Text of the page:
Reducing Risks of Manure Application During Wet Weather

It’s been cold and wet so far this October, delaying crop harvest. This makes it challenging to get manure applied in a timely fashion and for liquid manures there is a risk of overflow from storage basins. The following is a list of possible things you can do to limit the environmental impact of manure application during wet conditions. Instead of land applying: Consider temporary stockpiling for solid manures until field conditions are better. MPCA rules on stockpiling can be found here. For liquid manure, you may want to pump the basin partially to avoid overflow, land applying only what is necessary (see tips below) or finding a different storage space (make sure it is permitted!). Then apply the remaining manure later in the fall under better conditions, or in the spring. Try to avoid winter application (on frozen or snow-covered soils) if possible. Tips for land application in wet conditions: Start first in the parts of the fields that have adequately dried, like h

Soybean drying and storage

Seth Naeve, Extension soybean agronomist With continued cold, cloudy, and rainy conditions across Minnesota, farmers are beginning to question when they will be able to get into the field to harvest their soybeans. Excessive rains have left fields at 100 percent field capacity. With low evaporation and no transpiration to remove the water, fields will be very slow to dry. It is possible that the crop itself will be fairly dry by the time the soils will support combines, but certainly, soybeans will come off wetter than in most years.

Tips for Pasture Fertility Management

As we approach mid-October, the question is: is there a benefit in fertilizing my pasture? Nutrient management in pasture situations can be tricky because you’re fertilizing on top of actively growing plants. While the plants continue to grow, we do not suggest a full rate of nitrogen be applied. However, if you are considering re-seeding a pasture and will till up the ground then you may want to consider application of P and K prior to tillage to incorporate the nutrients. Here are a few more tips to make your pasture fertilization more successful. 1. Adjust rates based on expected yield and species grown Application of nitrogen should vary based on whether the pasture contains 100% grasses or a grass/legume mixture. If only grass is grown then apply N at a rate of 30 lbs per ton of dry matter expected. Typically 90-120 lbs of N per acre is enough annual N application for a grass pasture to maintain adequate growth. For grass-legume mixtures N rate is not suggested to exceed 60

Free farm financial counseling available

One-to-one financial counseling for Minnesota farmers experiencing serious financial distress is available from University of Minnesota Extension. A team of farm financial analysts has been pulled together to provide free and confidential counseling sessions to help farmers explore options in this difficult agricultural climate. Call the Farm Information Line to set up an appointment or learn more about service: 1-800-232-9077 (8:30 am -12:30 pm M-F, or leave a voicemail after hours)  Email . Visit our websites: Farm financial counseling  (see the  brochure ) Resources for difficult times Farmer-Lender mediation

Is It Feasible to Lower My Soil pH?

There are a lot of ideas out there on how to manage pH of soil to optimize plant growth. One major issue with high pH soils is iron deficiency chlorosis (IDC) in soybean. Soybean growers have been looking for the magic bullet for managing IDC and while there are options out there, nothing is long term. Some wonder if soil acidification to lower pH would help solve IDC. In most Minnesota soils, which are poorly buffered, adding nitrogen fertilizers over time will acidify soils. Of the nitrogen sources, ammonium sulfate has the greatest potential for acidification but is mostly applied for sulfur and rarely used as the sole nitrogen source. Elemental sulfur has been used in horticultural crops, but it’s required in high amounts and might not be effective if oxidation is slow. Buffering capacity is an important process to understand when it comes to liming. The buffering capacity is a measure of the reserve acidity or alkalinity in the soil. This dictates how easy it is to change t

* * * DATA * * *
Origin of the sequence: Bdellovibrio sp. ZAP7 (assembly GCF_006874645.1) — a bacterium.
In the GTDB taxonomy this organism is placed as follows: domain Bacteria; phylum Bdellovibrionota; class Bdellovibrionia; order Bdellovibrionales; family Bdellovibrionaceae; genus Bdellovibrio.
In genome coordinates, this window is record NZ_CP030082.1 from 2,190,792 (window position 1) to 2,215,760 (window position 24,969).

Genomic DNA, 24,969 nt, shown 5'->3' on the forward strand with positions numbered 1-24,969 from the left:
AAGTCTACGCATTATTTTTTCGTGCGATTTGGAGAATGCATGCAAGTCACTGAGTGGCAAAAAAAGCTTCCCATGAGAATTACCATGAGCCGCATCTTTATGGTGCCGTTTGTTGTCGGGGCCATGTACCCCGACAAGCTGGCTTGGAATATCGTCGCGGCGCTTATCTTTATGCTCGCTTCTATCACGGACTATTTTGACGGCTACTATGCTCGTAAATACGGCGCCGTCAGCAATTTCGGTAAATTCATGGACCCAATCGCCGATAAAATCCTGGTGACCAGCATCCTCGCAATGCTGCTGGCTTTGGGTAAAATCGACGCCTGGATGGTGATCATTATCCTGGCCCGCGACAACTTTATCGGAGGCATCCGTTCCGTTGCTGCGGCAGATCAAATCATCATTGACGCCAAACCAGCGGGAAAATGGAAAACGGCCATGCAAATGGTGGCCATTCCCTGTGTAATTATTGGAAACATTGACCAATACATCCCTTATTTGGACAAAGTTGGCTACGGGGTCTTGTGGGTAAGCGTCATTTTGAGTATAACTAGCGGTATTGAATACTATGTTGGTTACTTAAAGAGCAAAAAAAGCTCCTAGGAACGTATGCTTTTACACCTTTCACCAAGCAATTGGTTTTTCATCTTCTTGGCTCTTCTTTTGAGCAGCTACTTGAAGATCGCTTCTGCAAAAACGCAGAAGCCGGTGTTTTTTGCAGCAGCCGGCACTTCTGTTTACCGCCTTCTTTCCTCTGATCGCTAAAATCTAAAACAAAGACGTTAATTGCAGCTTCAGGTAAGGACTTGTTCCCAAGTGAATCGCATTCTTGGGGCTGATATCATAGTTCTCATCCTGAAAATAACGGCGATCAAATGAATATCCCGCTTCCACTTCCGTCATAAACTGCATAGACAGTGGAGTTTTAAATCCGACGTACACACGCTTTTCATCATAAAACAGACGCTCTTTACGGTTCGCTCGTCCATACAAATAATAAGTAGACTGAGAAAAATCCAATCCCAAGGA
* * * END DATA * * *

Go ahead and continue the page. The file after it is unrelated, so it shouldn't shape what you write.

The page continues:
Nitrogen Credits for 2019

With a wet growing season in some areas of the Midwest, we’ve received a lot of questions about nitrogen credits in 2019. Here’s a look at how soybean and cover crops will affect nitrogen crediting for next season. The amount of available nitrogen in a field depends on several key processes in the nitrogen cycle. Precipitation and moisture influence most of that variability. The processes of immobilization, mineralization, nitrification and denitrification will influence nitrogen availability through the remainder of the fall and continue into next spring. For these reasons, if you suspect more than normal N carryover, we recommend doing a pre-plant nitrate test or a pre-sidedress nitrate test in the spring to check availability. Guide your fertilizer rate decisions on those numbers. Soybean The question of whether you need a nitrogen credit in a corn-soybean rotation comes down to the environmental factors that affect soybean residue and soil nitrogen leading into corn. The

Nutrient Management Podcast: What You Need to Know About Cation Exchange Capacity

We've heard a lot of questions about cation exchange capacity, base saturation and what that means for N and K applications. Dan Kaiser, Carl Rosen, Brad Carlson and Fabian Fernandez talk about what they're hearing on this episode of the podcast. We cover: What cation exchange capacity (CEC) is How it's measured Why it's important The link between CEC and the amount of nitrogen or potassium a soil can hold The link between base saturation and CEC Click here to listen to the podcast. Subscribe to the podcast and never miss an episode on iTunes or  Stitcher ! For the latest nutrient management information, like UMN Extension Nutrient Management  on Facebook , follow us  on Twitter  or visit  our website . Support for this project was provided in part by the Agricultural Fertilizer Research & Education Council (AFREC).